may change me." The Gospel of Christ is not essentially about reforming violent
behavior and making people into socially acceptable, law-abiding citizens.
Many therapeutic and social programs have notable success at doing that without
Jesus. The Gospel is the Good News that Christ can do what no mortal can.
This approach could lead to a loss of faith and credibility in Christian
conversion. When such violent, evil people respond to an "altar call" and
are led in a 30 second to a minute long "sinner's prayer," they are congratulated
on now being saved and "new creatures" in Christ. Emotions are running high,
especially if good music is playing and the audience is clapping. What happens,
then, when a day or two later, the person feels the same as before? "Jesus
isn't working for me." This is not hypothetical, but a phenomenon I personally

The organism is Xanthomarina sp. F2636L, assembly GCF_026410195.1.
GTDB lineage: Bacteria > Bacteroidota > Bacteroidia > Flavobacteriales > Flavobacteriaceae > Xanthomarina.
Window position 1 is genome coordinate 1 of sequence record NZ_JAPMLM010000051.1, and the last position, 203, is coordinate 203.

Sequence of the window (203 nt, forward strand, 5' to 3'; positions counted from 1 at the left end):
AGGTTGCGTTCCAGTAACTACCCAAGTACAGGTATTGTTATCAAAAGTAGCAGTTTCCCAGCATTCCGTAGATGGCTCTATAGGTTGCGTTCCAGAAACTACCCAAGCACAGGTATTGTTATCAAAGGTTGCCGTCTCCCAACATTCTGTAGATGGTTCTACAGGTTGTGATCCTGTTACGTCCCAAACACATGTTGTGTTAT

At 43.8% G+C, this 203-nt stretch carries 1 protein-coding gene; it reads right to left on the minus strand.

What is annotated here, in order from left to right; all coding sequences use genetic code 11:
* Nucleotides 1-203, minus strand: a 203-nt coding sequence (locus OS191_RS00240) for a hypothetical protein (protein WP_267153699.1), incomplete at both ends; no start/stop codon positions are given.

witnessed many times. If the person does seek spiritual counsel, he or she
is typically told, "Don't trust your feelings. Have faith in the promise of
the word of God. No matter how you feel, you are born again." When we are
with a loved one, we feel. When we experience union with God, we feel. When
we go through bouts of "the dark night of the soul," we feel. A Christian
feels his Christianity and the Christ within and his love for Him. How can
he not? Feelings cannot be trusted to be indicators of truth, but nor can
rational thought. A Christian who doesn't feel love for Christ must be counseled
in a different manner than telling him to "just believe the word of God. You
asked Jesus into your heart and He is there, whether you feel it or not."
3) The hopeless addict conversion. "I asked Jesus to come into my